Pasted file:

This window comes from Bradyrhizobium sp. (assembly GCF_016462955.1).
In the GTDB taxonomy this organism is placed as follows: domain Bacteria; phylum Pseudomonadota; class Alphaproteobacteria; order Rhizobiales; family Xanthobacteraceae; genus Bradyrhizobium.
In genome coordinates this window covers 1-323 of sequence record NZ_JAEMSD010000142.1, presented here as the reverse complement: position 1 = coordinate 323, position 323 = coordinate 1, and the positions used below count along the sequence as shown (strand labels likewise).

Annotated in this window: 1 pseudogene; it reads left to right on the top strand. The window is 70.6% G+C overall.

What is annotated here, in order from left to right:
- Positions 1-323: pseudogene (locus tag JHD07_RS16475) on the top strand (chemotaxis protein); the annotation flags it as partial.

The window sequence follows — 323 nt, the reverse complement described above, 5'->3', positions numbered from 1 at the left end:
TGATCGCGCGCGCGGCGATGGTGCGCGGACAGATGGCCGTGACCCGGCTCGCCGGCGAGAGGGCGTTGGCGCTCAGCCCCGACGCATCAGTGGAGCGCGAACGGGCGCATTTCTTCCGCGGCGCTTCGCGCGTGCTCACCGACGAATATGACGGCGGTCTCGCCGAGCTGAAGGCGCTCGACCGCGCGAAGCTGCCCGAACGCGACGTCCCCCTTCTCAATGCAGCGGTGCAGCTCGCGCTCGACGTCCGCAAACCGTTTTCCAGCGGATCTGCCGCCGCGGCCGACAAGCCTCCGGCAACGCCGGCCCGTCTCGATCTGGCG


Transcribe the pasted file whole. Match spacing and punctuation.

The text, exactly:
This window comes from Bradyrhizobium sp. (assembly GCF_016462955.1).
In the GTDB taxonomy this organism is placed as follows: domain Bacteria; phylum Pseudomonadota; class Alphaproteobacteria; order Rhizobiales; family Xanthobacteraceae; genus Bradyrhizobium.
In genome coordinates this window covers 1-323 of sequence record NZ_JAEMSD010000142.1, presented here as the reverse complement: position 1 = coordinate 323, position 323 = coordinate 1, and the positions used below count along the sequence as shown (strand labels likewise).

Annotated in this window: 1 pseudogene; it reads left to right on the top strand. The window is 70.6% G+C overall.

What is annotated here, in order from left to right:
- Positions 1-323: pseudogene (locus tag JHD07_RS16475) on the top strand (chemotaxis protein); the annotation flags it as partial.

The window sequence follows — 323 nt, the reverse complement described above, 5'->3', positions numbered from 1 at the left end:
TGATCGCGCGCGCGGCGATGGTGCGCGGACAGATGGCCGTGACCCGGCTCGCCGGCGAGAGGGCGTTGGCGCTCAGCCCCGACGCATCAGTGGAGCGCGAACGGGCGCATTTCTTCCGCGGCGCTTCGCGCGTGCTCACCGACGAATATGACGGCGGTCTCGCCGAGCTGAAGGCGCTCGACCGCGCGAAGCTGCCCGAACGCGACGTCCCCCTTCTCAATGCAGCGGTGCAGCTCGCGCTCGACGTCCGCAAACCGTTTTCCAGCGGATCTGCCGCCGCGGCCGACAAGCCTCCGGCAACGCCGGCCCGTCTCGATCTGGCG